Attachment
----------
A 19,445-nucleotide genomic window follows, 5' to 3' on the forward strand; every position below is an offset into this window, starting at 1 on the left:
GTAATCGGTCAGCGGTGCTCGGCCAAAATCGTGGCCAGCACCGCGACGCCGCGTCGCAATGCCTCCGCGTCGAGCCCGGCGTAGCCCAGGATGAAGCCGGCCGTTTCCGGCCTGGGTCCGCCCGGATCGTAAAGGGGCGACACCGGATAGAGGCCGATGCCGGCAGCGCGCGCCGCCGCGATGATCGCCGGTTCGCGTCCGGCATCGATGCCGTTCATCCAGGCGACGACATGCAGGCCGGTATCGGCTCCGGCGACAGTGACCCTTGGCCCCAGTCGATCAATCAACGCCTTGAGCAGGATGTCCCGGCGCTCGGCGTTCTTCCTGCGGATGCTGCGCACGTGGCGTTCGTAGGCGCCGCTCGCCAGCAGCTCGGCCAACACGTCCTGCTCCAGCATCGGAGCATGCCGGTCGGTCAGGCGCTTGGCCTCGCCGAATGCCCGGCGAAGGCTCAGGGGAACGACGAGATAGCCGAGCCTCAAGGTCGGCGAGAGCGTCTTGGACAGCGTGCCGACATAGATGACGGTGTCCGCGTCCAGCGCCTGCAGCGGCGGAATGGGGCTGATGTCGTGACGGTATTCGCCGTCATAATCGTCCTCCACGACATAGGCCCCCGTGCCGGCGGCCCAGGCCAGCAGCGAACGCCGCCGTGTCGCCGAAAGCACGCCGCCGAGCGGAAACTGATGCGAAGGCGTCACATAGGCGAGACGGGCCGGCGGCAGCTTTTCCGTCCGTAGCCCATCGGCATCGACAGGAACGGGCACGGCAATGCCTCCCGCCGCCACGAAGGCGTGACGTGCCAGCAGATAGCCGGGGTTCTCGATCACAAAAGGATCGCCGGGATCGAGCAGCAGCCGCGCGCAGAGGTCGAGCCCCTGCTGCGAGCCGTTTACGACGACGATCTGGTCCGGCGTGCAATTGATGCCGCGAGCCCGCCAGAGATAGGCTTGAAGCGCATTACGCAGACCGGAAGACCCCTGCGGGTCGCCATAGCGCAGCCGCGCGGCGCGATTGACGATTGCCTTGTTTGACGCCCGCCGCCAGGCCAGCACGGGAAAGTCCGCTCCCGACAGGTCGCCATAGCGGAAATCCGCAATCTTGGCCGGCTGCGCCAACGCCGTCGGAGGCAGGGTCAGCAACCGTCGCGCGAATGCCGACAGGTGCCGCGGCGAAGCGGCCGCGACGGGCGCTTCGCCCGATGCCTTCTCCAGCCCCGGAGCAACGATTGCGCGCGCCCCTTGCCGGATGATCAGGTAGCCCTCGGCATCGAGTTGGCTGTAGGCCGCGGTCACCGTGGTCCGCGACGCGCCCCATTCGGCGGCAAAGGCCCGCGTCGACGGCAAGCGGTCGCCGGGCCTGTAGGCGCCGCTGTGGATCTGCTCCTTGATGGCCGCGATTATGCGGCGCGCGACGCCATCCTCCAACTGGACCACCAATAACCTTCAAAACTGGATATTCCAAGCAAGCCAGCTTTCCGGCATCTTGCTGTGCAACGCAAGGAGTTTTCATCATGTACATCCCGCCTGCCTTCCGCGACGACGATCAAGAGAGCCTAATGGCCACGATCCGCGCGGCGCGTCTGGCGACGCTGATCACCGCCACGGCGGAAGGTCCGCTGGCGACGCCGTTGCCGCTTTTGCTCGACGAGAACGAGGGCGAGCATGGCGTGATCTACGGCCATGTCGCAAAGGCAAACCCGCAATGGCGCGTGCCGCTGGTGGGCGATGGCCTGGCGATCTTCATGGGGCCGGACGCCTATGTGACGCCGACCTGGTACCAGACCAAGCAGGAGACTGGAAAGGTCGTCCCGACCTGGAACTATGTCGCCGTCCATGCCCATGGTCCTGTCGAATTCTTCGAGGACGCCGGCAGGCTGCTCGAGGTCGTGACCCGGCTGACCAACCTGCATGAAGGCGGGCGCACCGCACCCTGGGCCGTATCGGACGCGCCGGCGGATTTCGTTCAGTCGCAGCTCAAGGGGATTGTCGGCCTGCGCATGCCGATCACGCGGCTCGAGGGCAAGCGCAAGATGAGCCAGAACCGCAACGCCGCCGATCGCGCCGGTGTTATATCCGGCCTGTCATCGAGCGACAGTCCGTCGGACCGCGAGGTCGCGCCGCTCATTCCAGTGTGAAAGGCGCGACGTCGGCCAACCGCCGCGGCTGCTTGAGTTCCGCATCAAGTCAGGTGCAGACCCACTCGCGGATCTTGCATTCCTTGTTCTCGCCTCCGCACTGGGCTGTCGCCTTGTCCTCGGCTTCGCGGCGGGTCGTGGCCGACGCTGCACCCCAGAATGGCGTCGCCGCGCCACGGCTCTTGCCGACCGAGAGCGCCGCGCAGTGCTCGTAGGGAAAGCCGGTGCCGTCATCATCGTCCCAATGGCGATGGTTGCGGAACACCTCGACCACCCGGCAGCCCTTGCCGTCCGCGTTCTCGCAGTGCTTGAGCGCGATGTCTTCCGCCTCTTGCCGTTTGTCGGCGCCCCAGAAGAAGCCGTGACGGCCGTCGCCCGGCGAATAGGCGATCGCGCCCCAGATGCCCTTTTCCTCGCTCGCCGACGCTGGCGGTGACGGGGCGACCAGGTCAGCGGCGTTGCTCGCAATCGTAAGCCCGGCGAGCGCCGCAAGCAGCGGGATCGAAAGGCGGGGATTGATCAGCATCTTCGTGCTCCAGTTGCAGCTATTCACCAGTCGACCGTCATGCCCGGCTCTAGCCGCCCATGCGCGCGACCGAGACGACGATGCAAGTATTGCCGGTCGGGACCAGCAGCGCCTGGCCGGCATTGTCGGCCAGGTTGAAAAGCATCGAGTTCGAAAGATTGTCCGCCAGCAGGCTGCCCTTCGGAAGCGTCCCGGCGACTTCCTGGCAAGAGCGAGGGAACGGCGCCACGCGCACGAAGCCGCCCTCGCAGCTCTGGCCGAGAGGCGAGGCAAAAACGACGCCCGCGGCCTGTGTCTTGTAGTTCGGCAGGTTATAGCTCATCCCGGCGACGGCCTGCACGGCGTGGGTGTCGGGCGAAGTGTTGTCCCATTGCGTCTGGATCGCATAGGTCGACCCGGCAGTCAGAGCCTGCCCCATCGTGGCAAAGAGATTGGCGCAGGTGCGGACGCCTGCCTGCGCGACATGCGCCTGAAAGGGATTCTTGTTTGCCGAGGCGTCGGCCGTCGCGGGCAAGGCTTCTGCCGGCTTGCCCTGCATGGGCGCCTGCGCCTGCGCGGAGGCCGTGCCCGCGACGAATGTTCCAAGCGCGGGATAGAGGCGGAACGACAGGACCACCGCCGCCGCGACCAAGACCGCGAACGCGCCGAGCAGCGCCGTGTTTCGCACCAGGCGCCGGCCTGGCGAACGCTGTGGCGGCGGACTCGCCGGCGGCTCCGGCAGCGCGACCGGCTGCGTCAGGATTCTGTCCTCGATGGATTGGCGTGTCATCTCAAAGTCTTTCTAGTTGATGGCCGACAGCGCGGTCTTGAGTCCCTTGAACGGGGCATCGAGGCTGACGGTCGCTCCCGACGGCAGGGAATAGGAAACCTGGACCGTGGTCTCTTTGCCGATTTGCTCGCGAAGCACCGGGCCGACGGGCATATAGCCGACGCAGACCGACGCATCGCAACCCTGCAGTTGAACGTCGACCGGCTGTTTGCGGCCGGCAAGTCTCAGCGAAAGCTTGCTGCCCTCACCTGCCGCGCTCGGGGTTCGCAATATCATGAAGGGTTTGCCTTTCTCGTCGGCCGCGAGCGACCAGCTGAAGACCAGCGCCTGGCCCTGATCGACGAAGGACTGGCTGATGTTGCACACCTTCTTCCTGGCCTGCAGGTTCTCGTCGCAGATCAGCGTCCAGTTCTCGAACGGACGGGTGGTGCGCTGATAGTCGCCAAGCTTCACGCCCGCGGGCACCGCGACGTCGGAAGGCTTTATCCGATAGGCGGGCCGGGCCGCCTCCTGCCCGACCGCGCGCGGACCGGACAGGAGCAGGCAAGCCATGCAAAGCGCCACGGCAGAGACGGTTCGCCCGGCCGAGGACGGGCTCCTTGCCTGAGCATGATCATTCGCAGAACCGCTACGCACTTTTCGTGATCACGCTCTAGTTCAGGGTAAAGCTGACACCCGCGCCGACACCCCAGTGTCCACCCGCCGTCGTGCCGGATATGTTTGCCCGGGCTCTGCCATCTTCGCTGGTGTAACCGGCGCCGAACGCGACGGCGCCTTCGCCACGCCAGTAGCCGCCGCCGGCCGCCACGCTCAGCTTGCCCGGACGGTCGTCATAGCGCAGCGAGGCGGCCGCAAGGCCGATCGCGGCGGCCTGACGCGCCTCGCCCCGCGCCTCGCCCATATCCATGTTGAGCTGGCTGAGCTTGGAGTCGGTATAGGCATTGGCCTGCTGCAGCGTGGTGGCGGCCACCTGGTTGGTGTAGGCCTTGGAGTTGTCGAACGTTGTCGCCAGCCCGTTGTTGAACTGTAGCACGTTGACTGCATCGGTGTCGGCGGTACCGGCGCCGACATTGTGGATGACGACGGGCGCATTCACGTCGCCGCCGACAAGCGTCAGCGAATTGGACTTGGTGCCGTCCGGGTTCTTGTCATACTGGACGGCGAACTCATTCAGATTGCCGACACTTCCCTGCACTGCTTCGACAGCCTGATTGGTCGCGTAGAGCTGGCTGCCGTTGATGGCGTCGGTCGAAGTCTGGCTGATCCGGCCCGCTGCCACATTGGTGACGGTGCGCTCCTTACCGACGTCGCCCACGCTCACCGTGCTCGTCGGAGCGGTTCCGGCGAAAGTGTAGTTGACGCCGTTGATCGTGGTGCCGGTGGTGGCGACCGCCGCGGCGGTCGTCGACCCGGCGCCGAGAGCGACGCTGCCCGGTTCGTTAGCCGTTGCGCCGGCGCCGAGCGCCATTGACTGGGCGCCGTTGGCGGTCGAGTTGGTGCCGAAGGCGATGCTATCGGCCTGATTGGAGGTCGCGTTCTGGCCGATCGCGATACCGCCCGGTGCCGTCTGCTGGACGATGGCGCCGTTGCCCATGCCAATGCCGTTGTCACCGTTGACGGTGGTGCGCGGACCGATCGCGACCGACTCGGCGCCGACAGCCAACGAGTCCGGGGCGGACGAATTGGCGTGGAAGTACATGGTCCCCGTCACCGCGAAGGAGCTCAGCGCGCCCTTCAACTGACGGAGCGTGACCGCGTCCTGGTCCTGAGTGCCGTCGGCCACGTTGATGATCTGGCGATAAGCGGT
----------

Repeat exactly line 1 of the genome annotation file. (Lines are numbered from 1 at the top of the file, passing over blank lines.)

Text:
A 19,445-nucleotide genomic window follows, 5' to 3' on the forward strand; every position below is an offset into this window, starting at 1 on the left: